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LME supports blockchain consortium to track global metals

The London Metal Exchange is reported to be backing plans by a consortium of metals traders and banks to develop a blockchain-based system for tracking the trade of physical metal.

According to the Financial Times the LME, the world’s largest metals trading venue, supports the initiative dubbed ‘Forcefield’. The consortium is led by Swiss commodity trader Mercuria and includes banks such as Macquarie and ING, each contributing to providing a better picture of the flow of metals around the world.

The initiative would enable industrial consumers to better track the source of their metal and give metals traders secure ownership of their inventory.

Supply chain impact

The FT notes that the initiative comes as companies face increased pressure from investors and non-government organisations (NGOs) to detail the environmental and social impacts of their supply chains.

Although the LME closely tracks metal such as copper, zinc and aluminium that sits in its global network of warehouses, a far larger amount of metal is traded and stored outside of the exchange.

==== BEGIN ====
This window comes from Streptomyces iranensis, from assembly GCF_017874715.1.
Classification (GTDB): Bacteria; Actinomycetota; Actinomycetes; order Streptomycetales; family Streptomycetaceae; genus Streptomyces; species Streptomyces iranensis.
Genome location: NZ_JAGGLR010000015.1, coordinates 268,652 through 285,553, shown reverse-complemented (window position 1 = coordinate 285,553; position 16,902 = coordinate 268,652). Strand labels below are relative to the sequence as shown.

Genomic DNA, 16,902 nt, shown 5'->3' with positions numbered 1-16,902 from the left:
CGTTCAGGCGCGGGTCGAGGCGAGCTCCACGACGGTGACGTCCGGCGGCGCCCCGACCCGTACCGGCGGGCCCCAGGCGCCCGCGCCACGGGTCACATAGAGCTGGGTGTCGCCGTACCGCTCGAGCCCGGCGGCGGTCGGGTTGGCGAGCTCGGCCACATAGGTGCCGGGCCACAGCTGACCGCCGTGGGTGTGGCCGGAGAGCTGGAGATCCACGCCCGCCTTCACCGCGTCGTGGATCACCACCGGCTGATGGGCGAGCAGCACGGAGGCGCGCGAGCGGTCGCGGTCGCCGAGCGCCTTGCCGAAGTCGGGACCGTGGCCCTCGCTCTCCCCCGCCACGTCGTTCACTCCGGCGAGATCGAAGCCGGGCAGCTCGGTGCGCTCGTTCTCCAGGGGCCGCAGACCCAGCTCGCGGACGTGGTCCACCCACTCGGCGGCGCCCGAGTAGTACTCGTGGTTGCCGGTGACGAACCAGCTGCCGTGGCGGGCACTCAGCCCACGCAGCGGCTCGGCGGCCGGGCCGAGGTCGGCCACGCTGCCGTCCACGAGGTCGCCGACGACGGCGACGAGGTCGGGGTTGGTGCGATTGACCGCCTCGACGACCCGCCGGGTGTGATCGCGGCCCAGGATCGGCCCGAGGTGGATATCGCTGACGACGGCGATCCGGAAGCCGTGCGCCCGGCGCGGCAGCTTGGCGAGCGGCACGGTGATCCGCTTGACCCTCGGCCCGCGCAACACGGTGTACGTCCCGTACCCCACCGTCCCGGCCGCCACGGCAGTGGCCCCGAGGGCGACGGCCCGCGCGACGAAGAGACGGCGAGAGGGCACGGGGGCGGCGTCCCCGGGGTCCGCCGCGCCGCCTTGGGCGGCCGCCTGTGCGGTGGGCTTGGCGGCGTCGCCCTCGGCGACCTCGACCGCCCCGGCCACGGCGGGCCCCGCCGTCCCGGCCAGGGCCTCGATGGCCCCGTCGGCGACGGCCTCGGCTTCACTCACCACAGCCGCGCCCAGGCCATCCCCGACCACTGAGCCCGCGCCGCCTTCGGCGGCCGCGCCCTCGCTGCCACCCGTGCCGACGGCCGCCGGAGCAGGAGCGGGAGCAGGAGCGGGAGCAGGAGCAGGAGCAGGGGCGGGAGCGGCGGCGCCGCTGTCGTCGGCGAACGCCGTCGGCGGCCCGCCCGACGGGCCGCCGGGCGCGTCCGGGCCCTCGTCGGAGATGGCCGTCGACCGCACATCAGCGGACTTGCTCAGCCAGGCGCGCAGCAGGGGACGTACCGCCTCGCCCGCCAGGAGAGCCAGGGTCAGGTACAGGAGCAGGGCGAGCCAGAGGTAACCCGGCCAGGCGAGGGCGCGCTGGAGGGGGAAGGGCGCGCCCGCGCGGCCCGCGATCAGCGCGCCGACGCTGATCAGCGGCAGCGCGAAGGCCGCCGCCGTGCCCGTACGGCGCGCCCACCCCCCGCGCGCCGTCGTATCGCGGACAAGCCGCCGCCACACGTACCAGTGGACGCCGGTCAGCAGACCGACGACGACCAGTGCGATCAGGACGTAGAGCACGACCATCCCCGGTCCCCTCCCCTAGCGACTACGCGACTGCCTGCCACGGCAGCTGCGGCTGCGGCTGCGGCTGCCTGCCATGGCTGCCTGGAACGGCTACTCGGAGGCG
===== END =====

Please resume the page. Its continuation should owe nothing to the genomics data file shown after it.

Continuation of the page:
The Exchange also has no approved warehouses in China, the world’s largest consumer of metals, making it harder for traders and consumers to be certain about the supply of their metal and to assess broader supply and demand conditions.

Matt Chamberlain, chief executive of the LME, has not commented on the Mercuria-led initiative but has spoken of the metal industry’s need to agree on a tracking and storage system based on blockchain, the technology behind bitcoin.

He noted that in a blockchain-based system “you know where your metal is, you have proof of your metal, but nobody can see what your metal is and where your metal is.

“That is a fantastic vision for this market and if we as an industry can come together and deliver that it will be a huge win for the metals trading community.”

Blockchain’s distributed ledger technology (DLT) reduces the need to have one central owner of the database, who would have too much private information to make it viable.

In 2016, the LME launched an electronic tracking system known as LMEshield, but to date it has not received widespread adoption by the industry.

This item appears in the following sections:
Risk Management
Financial Risk Management
Sustainable Green Treasury
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